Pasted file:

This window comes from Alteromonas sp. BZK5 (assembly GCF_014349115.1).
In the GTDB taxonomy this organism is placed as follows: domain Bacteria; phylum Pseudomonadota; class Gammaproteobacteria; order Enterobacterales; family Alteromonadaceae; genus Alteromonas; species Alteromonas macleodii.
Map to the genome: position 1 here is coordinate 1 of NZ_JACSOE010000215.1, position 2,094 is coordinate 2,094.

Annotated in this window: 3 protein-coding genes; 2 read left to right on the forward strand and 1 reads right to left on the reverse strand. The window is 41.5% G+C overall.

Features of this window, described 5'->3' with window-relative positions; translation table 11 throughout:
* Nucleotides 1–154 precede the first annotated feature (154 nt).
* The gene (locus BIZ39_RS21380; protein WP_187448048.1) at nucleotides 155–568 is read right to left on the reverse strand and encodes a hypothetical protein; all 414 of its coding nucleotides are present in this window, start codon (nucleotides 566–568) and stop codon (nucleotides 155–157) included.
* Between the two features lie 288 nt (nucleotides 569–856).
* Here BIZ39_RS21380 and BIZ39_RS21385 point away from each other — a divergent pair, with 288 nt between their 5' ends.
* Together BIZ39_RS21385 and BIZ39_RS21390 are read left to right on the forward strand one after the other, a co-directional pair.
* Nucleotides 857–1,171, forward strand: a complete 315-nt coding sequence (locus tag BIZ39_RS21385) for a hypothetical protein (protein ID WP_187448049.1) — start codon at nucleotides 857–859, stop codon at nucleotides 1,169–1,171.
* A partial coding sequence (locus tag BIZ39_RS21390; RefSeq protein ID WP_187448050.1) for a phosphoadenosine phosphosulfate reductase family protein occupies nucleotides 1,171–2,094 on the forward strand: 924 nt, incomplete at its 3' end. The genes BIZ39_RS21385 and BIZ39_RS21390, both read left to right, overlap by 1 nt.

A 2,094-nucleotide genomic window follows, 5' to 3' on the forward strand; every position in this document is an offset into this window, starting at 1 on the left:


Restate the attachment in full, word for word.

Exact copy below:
This window comes from Alteromonas sp. BZK5 (assembly GCF_014349115.1).
In the GTDB taxonomy this organism is placed as follows: domain Bacteria; phylum Pseudomonadota; class Gammaproteobacteria; order Enterobacterales; family Alteromonadaceae; genus Alteromonas; species Alteromonas macleodii.
Map to the genome: position 1 here is coordinate 1 of NZ_JACSOE010000215.1, position 2,094 is coordinate 2,094.

Annotated in this window: 3 protein-coding genes; 2 read left to right on the forward strand and 1 reads right to left on the reverse strand. The window is 41.5% G+C overall.

Features of this window, described 5'->3' with window-relative positions; translation table 11 throughout:
* Nucleotides 1–154 precede the first annotated feature (154 nt).
* The gene (locus BIZ39_RS21380; protein WP_187448048.1) at nucleotides 155–568 is read right to left on the reverse strand and encodes a hypothetical protein; all 414 of its coding nucleotides are present in this window, start codon (nucleotides 566–568) and stop codon (nucleotides 155–157) included.
* Between the two features lie 288 nt (nucleotides 569–856).
* Here BIZ39_RS21380 and BIZ39_RS21385 point away from each other — a divergent pair, with 288 nt between their 5' ends.
* Together BIZ39_RS21385 and BIZ39_RS21390 are read left to right on the forward strand one after the other, a co-directional pair.
* Nucleotides 857–1,171, forward strand: a complete 315-nt coding sequence (locus tag BIZ39_RS21385) for a hypothetical protein (protein ID WP_187448049.1) — start codon at nucleotides 857–859, stop codon at nucleotides 1,169–1,171.
* A partial coding sequence (locus tag BIZ39_RS21390; RefSeq protein ID WP_187448050.1) for a phosphoadenosine phosphosulfate reductase family protein occupies nucleotides 1,171–2,094 on the forward strand: 924 nt, incomplete at its 3' end. The genes BIZ39_RS21385 and BIZ39_RS21390, both read left to right, overlap by 1 nt.

A 2,094-nucleotide genomic window follows, 5' to 3' on the forward strand; every position in this document is an offset into this window, starting at 1 on the left: